Electoral Court Clarifies Zuma’s Eligibility for Parliament Candidacy

Electoral Court Clarifies Zuma's Eligibility for Parliament Candidacy

The Electoral Court recently outlined its rationale for allowing former President Jacob Zuma to contend for a parliamentary seat despite his prior conviction and imprisonment by the Constitutional Court.

According to the court’s explanation, Zuma’s eligibility to run as a member of parliament is maintained because he is unable to appeal the Constitutional Court’s judgment that sentenced him to a 15-month term. This decision took into account the legal inability to contest the apex court’s ruling.

Zuma underwent his prison sentence at Estcourt Correctional Centre, located in KwaZulu-Natal. His period of incarceration is central to the ongoing legal interpretations affecting his political career.

The backdrop to this judicial clarification involves a subsequent plea for more time granted by the Constitutional Court to Zuma and the uMkhonto weSizwe (MK) party. This extension allows them to submit their responses concerning an appeal by the Electoral Commission of South Africa (IEC). The appeal itself, initiated by the IEC, seeks further insights from the highest court on the proper interpretation of section 47 of the Constitution.

In a statement last Friday, the Electoral Court reiterated Zuma’s candidacy status, emphasizing the constitutional provision allowing convicted individuals the right to appeal.

“In terms of section 47(1)(e) a person who is convicted of an offence and sentenced to more than 12 months’ imprisonment without an option of a fine is not eligible to be a member of National Assembly. The disqualification does not operate immediately. If there is an appeal against the conviction and/or sentence a nominated candidate remains eligible to be a member of the National Assembly pending the final determination of the appeal. In the event that the nominated candidate loses the appeal or elects to not appeal the conviction and/or sentence the disqualification kicks in and he or she becomes ineligible to be a member of the National Assembly,”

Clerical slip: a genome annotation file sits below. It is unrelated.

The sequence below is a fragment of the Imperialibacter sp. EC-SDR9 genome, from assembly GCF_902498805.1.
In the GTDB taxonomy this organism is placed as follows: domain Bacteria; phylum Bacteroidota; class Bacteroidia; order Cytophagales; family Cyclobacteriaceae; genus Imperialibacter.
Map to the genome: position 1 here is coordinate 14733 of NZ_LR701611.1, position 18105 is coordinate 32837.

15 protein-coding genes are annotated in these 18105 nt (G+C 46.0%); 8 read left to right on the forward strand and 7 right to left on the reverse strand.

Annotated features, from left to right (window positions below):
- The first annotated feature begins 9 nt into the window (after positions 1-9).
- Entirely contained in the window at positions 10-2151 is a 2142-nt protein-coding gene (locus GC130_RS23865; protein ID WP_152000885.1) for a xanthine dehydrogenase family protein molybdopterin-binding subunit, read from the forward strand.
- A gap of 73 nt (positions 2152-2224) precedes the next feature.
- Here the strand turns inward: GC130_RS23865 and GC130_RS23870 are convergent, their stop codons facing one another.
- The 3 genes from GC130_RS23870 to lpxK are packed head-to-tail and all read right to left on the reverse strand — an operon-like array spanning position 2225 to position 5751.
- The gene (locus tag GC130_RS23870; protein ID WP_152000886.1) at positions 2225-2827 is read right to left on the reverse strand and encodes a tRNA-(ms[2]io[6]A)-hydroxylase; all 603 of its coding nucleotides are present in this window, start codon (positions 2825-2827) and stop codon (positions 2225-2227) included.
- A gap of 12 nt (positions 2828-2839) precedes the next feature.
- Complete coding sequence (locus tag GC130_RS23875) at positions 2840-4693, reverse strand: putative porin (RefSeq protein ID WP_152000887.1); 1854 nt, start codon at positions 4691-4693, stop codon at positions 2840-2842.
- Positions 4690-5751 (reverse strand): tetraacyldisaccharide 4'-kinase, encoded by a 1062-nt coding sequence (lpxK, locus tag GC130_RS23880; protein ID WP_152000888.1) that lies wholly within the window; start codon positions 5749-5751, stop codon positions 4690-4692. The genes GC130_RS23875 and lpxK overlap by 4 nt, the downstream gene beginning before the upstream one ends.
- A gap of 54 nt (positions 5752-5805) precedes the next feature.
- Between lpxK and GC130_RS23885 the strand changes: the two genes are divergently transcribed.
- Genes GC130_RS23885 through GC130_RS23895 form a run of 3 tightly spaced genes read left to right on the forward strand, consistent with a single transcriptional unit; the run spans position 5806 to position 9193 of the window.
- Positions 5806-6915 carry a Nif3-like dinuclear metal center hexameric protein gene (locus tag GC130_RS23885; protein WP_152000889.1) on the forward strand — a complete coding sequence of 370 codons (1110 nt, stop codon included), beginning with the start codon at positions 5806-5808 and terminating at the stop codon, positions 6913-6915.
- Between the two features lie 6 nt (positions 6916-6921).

the judgment detailed.

The court further highlighted that a conviction and its corresponding sentence do not impact the convicted person’s rights until all appeals are exhausted, reinforcing that Zuma’s situation did not align with the typical process due to the inapplicability of an appeal.

The IEC faced criticism from the court for prematurely removing Zuma from the electoral list,

“In other words, the conviction and sentence do not take effect until the appeal process has taken place alternatively a convicted and sentenced person has elected to not appeal the conviction and/or sentence. In my view the sentence that was imposed on Zuma cannot be said to be a sentence which the section contemplates. The commission erred therefore to uphold an objection to Zuma’s candidacy on the basis that the sentence that was imposed on him disqualified him from being eligible to be a member of National Assembly.”

Amidst these legal proceedings, Zuma has actively campaigned for the MK party, which finds itself embroiled in legal disputes not only with the IEC but also with the ANC. The apex court is slated to hear the IEC’s appeal against Zuma’s inclusion on the MK party list, marking another significant chapter in this ongoing political and legal saga.

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